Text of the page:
Before I moved back to my hometown to work for the repeal of California's death penalty, I spent a few years living in Atlanta, Georgia -- home to Coca Cola, Cartoon Network, and a criminal justice system intent on executing a man who may well be innocent. I've never met him, but Troy Anthony Davis, on Georgia's death row since 1991 despite grave doubts concerning his guilt, is the reason I left the work I was pursuing in graduate school and devoted myself to working against the death penalty.
I remember the exact moment. In September 2008, I got a call from a classmate who knew I had been involved in human rights activism in the past. He asked if I'd ever heard of Troy Davis, and I confessed that I hadn't. He told me he was scheduled to be executed in a few days and asked me to research the case and let him know if I wanted to get involved. When I got home, I Googled the name -- I invite you to do the same.
I learned that Troy, a young African American man, was convicted in Savannah in 1989 of killing a white police officer named Mark Allen McPhail. I learned that no physical evidence connected him to the crime, but that nine eyewitnesses had testified against him at trial. Then I learned that seven of them altered or recanted their testimony, many alleging pressure and coercion from police officers to identify Troy as the man who killed their fellow officer. And I learned that one of the remaining witnesses had been implicated as the real killer -- the one who had originally implicated Troy.
Like many people who are confronted with the facts of the case, I was originally skeptical. I wondered how such seemingly glaring problems could have gone unaddressed and thought I must be missing another piece. I investigated further, even reading the arguments of the prosecutor who secured Troy's death sentence, but even there I found no missing piece that might explain away my doubts of Troy's guilt. Spencer Lawton, the former Savannah District Attorney, finally broke his public silence on the case when he thought the appeals process was over, publishing in the Savannah Morning News his response to the claims made by Troy and his global movement of supporters. It was unconvincing.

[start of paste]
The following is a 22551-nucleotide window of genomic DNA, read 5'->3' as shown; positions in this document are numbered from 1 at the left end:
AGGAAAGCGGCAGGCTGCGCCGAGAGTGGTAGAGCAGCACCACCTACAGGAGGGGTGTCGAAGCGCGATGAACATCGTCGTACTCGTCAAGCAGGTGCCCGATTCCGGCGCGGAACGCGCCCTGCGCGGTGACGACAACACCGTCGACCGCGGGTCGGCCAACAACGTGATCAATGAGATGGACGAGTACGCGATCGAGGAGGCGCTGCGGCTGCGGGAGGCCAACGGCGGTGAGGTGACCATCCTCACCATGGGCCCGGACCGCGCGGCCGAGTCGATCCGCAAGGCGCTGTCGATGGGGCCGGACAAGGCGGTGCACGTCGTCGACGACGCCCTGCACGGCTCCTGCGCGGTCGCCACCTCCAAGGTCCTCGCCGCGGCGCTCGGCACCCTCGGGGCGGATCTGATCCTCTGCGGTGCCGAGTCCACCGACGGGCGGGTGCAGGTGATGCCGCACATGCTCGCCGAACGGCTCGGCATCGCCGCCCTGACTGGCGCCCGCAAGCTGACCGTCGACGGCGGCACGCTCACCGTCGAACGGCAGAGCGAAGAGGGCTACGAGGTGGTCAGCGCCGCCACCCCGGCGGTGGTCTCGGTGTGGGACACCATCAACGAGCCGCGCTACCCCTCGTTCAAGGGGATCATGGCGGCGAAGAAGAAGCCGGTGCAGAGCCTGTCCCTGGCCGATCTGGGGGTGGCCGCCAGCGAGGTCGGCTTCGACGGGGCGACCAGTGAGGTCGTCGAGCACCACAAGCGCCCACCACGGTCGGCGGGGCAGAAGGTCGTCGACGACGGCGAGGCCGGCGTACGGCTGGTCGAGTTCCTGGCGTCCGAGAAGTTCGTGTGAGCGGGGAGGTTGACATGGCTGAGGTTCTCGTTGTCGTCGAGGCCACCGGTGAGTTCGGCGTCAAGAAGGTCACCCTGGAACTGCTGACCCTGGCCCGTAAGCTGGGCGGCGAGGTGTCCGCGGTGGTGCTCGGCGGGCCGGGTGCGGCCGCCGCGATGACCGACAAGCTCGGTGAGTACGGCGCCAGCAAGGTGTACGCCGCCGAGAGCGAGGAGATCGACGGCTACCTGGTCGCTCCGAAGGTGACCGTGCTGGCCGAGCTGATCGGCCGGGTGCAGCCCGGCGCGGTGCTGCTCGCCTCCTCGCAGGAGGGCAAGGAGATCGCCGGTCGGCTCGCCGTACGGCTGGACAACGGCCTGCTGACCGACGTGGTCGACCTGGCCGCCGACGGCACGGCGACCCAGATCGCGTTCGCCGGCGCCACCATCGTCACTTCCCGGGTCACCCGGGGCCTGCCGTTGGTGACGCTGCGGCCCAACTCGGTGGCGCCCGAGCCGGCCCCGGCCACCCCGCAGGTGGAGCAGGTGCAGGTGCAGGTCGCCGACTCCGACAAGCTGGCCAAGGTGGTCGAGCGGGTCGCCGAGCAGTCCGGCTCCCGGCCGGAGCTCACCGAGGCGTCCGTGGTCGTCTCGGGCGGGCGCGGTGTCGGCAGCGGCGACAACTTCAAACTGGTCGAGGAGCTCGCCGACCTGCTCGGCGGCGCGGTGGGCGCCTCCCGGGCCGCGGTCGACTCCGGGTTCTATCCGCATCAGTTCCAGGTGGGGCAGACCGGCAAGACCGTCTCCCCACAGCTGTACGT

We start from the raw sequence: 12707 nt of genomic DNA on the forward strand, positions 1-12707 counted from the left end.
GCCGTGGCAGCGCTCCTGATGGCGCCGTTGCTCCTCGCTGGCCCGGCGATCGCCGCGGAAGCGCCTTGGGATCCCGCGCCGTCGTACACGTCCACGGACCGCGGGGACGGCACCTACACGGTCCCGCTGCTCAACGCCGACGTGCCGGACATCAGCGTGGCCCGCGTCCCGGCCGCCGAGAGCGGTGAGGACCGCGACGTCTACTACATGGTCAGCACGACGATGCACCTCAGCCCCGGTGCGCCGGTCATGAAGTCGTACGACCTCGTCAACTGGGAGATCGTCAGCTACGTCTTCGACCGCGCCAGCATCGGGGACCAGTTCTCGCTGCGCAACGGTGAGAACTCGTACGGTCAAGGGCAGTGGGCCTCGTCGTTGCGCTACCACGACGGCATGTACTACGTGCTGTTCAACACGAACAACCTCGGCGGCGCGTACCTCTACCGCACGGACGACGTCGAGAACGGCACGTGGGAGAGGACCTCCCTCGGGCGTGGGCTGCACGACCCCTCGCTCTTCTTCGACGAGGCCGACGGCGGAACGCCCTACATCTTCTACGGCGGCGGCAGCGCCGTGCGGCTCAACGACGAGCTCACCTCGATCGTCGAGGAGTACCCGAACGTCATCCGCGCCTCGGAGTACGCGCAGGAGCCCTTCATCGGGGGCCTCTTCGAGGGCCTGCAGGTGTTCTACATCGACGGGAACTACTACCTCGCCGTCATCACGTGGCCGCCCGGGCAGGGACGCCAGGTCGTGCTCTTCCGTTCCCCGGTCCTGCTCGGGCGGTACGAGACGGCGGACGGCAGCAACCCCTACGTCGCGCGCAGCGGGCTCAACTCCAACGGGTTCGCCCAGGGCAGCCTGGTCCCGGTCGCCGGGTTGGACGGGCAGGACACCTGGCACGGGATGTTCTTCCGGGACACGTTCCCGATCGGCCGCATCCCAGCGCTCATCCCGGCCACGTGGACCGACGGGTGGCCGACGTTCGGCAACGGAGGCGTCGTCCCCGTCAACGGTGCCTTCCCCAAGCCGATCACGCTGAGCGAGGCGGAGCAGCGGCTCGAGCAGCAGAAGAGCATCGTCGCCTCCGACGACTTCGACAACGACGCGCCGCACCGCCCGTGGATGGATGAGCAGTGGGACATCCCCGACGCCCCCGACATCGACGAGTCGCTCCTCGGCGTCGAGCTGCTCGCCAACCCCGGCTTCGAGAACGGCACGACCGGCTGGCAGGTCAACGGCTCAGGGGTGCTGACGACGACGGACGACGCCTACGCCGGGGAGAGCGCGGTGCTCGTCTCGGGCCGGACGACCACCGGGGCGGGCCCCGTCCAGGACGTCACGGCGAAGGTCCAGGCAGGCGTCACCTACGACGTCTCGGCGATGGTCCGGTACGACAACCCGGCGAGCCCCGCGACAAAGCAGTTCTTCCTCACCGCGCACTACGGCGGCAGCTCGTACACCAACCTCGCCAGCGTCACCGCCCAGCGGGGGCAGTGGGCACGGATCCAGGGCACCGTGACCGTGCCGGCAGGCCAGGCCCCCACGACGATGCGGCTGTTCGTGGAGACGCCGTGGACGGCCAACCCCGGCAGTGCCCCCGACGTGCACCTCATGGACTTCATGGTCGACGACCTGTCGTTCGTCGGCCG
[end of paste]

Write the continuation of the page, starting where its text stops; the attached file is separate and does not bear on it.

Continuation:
At its root, this case comes down to the credibility of witnesses, because nothing else can give us any clues as to who committed the horrible crime that took the life of Officer McPhail. The problem is that neither side believes the witnesses. With seven recantations, most of the witnesses were either lying then or are lying now. The state of Georgia has consistently maintained that their credibility 20 years ago cannot be impugned, but that their allegations now of being pressured by police have no credibility at all.
Troy's execution date that September came, and I marched with activists in Atlanta that morning. The day before, I was nearly arrested trying to deliver a letter to the Attorney General concerning the case (apparently not having an appointment meant I was trespassing). I drove down to Jackson for the execution, where death row is located, and on the way we got a call that the Supreme Court has issued an emergency stay of execution. That was Troy's second execution date. He's had one more since, but remains alive on death row. His final appeals have now been denied and a fourth execution date is expected soon.
I've since learned a lot more about the justice system and the death penalty, but it's still hard for me to wrap my mind around how this could happen. In Troy's most recent appeal, the judge who ordered to hear the recanting witnesses for himself ruled that even though the case "may not be ironclad" and there is "minimal doubt," Troy had not proven his innocence by "clear and convincing evidence."
That's what I've learned about the death penalty: life and death tread the gap between phrases like "minimal doubt" and "clear and convincing."
Thousands of people around the world have lent their voices to the movement to save Troy Davis' life and demand that the state never executes where doubt exists. Marching with the mantra "I Am Troy Davis," these activists and advocates know that when justice is denied to one, when one innocent person can be killed by the state, then justice is denied to all and we are all Troy Davis. Visit Amnesty International to learn how you can join the growing global movement and tell the Georgia State Board of Pardons and Paroles to stay true to their mission and refuse to take a possibly innocent life.
Image credit: Georgians For Alternatives to the Death Penalty (GFADP)